Pause the values based plea in organisations

[dropcap]A[/dropcap] values based approach to anything is a very high calling. Is it not too high? It is especially, it seems, in the business arena where from time to time this plea for a values based approach surfaces. Here is one example. Download the free ‘values based leadership in business innovation ebook’ here. I’m positive yet hesitant and ask that you press the pause button just for a while. All too often our values end up somewhere on walls and posters as a sort of reflection on our team or organisation’s intellectual work on values. They do not quite show up in our practice and our hearts as they do in our heads.

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There are at least four things to keep in mind before proceeding with the values conversation:

Values are cultural specific.

With culture I do not mean race or ethnicity as such. Although, these are included. I’m using a broader definition that includes subcultures, different organisational cultures, and so on. This is perhaps the easiest example on the matter: Western society has given us a great amount of the value of individual autonomy. This is in stark contrast to African cultures that emphasize the group and that our identity is located in the group.

Values can be in competition or contradictory without being negative.

With reference to “Without being negative”: Values cannot be negative ‘in principle,’ nor can they be positive ‘in principle.’ They find existence within a certain community or society in relation to what those members regard as valuable. Rightly, they can have negative or positive consequences. This also implies that values are contextual and holding on the the principle of a certain value (always), is going to get you trouble.

Values are not for the choosing.

So many organisations write their mission statements (and such) around a bunch of useless words that are supposedly their values, like customer satisfaction and so on. Following Patrick Lencioni on this most similar values are really ‘permission to play’ values (they have to be present if you want any kind of sustainable business). Then the bulk of values that we uphold are really things that we aspire to. I use to be in the ministry environment. I must tell you that these kind of organisations are perhaps very susceptible to writing or communicating what they’re about in terms of their aspirational values. This is natural since embedded in our role models of faith their is much to aspire to. The danger lies in the perception of hypocrisy when people say that these are our values but clearly live a different set of values. The question remains What are your ‘core’ values, those that you can to some extent already be recognised for? If you really want to see your aspirational values become core values, it’s going to take a heck of a lot of social oomph and dedication. Then surely, aspire to only one or perhaps two.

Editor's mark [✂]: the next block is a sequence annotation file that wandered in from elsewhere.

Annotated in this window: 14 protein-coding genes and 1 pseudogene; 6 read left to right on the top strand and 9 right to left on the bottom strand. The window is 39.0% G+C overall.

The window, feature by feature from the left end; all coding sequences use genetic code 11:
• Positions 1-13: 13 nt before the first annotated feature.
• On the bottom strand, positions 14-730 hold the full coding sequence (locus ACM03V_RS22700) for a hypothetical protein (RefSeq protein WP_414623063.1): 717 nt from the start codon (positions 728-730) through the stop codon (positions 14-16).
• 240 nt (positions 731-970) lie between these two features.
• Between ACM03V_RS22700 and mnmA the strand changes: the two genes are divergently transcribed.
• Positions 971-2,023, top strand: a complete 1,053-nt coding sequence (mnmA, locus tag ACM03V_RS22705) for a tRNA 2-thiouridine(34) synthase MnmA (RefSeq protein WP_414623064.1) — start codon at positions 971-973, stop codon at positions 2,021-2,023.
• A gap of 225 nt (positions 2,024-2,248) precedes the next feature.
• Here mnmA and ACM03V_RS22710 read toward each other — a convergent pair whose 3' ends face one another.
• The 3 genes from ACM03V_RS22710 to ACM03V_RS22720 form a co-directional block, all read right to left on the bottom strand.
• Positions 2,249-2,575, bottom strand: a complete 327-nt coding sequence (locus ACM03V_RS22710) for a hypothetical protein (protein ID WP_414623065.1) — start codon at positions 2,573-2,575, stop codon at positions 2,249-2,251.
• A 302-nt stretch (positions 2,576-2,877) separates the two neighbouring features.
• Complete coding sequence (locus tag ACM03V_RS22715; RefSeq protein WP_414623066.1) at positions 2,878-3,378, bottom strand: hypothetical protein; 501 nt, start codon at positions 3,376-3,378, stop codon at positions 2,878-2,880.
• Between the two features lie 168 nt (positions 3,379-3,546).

Values that we hold as ‘core values’ are the result of something (stories).

I tweeted the other day (@elmopienaar) that

Values really speak [become known] when we make decisions.

This happens naturally! We do not ask ourselves whether some or other decision is in accordance with our values. For this and other reasons I find it much more useful to actually work with stories. Our stories will point towards our values. Interestingly we tell our stories different from time to time and so different values come to the fore at different times.

If we can keep these in mind, by all means, let’s continue the values thrust in organisations. After all, it attempts to be good for work cohesion, work environment, society and so on.

I’d love to hear your thoughts in general. Or, more specific, where do you think the values-based conversation is taking us in business and society?

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